Due to circumstances, I watched large parts of both ‘Super Sunday’ games yesterday (3/2/13) and there was a few things that really stood out from Sky’s commentary – about how much they’re trying to build up what is going on to make it seem as if it is more exciting than it actually is.

• Aaron Lennon was running towards a ball on the touchline, and the commentator turned his run into an excitable ‘Can he make his delivery count? Yes, he can!’ Reading that (and, indeed, hearing it), you would imagine a cross fizzing across goal, perhaps being converted, perhaps not. You would not envisage a low ball that clipped tamely off the ankles of a defender and went for a corner. That is not making a delivery count in my book.
• Gareth Bale is an exciting player. It is though, perhaps, best to wait for him to do something before adopting a voice as if he has scored a goal of which Maradona would be proud. Sometimes he’s quite able to mooch around near the penalty area, and play neat passes with team-mates – not necessarily thrilling stuff. Moreover, his free-kicks do not all require a build-up as if he were the new Mihajlovic. • Lewis Holtby, having grown up playing football in Germany, will demonstrate a lot of that nation’s abilities in his game. Ability to pass the ball to a team-mate is, necessarily, one of them. It is unsurprising that he is able to find a team-mate with a pass. He has come from Schalke, not a pedal re-assembly clinic.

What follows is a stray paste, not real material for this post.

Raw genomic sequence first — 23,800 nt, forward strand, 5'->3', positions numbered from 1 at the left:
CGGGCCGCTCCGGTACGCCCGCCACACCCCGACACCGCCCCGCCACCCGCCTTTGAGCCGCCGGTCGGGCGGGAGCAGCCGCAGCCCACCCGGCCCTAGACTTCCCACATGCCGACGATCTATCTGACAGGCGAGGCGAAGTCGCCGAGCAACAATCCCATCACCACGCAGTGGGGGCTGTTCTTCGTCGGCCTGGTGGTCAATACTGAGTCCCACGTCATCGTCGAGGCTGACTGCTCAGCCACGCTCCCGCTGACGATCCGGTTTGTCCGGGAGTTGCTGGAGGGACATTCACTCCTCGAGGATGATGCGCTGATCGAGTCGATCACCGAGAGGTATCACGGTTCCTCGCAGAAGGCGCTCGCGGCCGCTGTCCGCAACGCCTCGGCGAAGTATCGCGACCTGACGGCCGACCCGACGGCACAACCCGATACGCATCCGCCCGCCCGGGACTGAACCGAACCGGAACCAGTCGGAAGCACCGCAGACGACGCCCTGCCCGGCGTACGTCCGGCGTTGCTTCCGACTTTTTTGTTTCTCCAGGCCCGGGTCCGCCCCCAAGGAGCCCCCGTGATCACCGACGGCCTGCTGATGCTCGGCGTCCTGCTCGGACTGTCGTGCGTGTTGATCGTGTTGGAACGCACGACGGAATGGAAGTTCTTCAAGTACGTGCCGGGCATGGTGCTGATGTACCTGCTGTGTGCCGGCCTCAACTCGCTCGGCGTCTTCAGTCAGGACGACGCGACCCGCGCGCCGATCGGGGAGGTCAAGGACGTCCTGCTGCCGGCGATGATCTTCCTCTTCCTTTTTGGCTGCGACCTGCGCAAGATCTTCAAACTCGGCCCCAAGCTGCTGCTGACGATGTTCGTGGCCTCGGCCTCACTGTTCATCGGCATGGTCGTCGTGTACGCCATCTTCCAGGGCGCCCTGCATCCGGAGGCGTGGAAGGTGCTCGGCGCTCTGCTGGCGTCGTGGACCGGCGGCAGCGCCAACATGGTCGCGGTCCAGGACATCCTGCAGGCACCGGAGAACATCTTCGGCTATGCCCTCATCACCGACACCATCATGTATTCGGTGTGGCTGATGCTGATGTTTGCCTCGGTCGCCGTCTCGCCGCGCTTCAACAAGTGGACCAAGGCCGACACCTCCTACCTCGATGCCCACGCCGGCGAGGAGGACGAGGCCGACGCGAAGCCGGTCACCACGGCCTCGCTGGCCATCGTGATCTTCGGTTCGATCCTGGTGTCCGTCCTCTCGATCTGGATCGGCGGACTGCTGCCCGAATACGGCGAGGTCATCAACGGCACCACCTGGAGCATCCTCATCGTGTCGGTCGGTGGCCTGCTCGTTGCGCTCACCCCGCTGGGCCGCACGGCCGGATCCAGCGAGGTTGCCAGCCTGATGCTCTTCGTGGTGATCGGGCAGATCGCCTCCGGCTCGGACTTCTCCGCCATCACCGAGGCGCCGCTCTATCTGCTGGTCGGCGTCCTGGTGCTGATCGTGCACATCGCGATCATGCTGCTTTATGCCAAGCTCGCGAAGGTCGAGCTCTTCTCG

• Manchester City were playing Liverpool in February 2013. They were not the next game after Manchester City beat QPR to win last season’s Premiership in May 2012. We did not need to know that, in the QPR game, City were 2-1 down but came back to win. We didn’t need to know what the score was with 17 minutes to go. We didn’t need to hold a template of that game over every incident that occurred yesterday. Yesterday’s game – particularly the second half – was plenty good enough to stand on its own merits.

If the Premier League is exciting (and from the weekend’s evidence, it can be) then let it be exciting. Don’t spread previous excitement on top of every incident, as if you need to be able to contextualise everything in terms of other Premier League moments. Perhaps I found it particularly annoying because Aguero’s goal reminded me a great deal of one Thomas Müller scored for Bayern München earlier in the season which wasn’t mentioned while previous reference points were. Haven’t seen it? Its on YouTube; it’s a really good goal.

Thankfully, tonight we see a return to normality as Mad Dog’s Gillingham (their official name now) take on Wycombe Wanderers. I wonder if that game will be commentated entirely in the context of Wycombe’s 3-0 victory that sent Gillingham down to League 2 a few years back, or in terms of Wycombe’s last two televised games that saw them lose 6-0 and 0-6 to Huddersfield (football, not tennis). I suspect not. I suspect it will be a case of ‘Look at Player Y, he once played a cup game for a PREMIER LEAGUE SIDE’ or ‘Here’s Player X; his Uncle used to manage PREMIER LEAGUE SIDE’, which is something of a shame, because both clubs are strong enough to stand on their own as entities outside the Premier League.

Gillingham’s season is interesting enough in its own right – the re-acquisition of Cody McDonald being an obvious recent talking point – while Wycombe, for all their poor league position, are adjusting to life in a new division, without leading scorer Stuart Beavon, (who scored a glorious goal at the weekend for Preston) without manager Gary Waddock, who did a tremendous job there but with a collection of young players being blooded into their team.

There is, Sky, life outside the Premier League, and it is capable of appealing all of its own. If you get chance, watch Gillingham v. Wycombe tonight. It may well be an unexpected treat.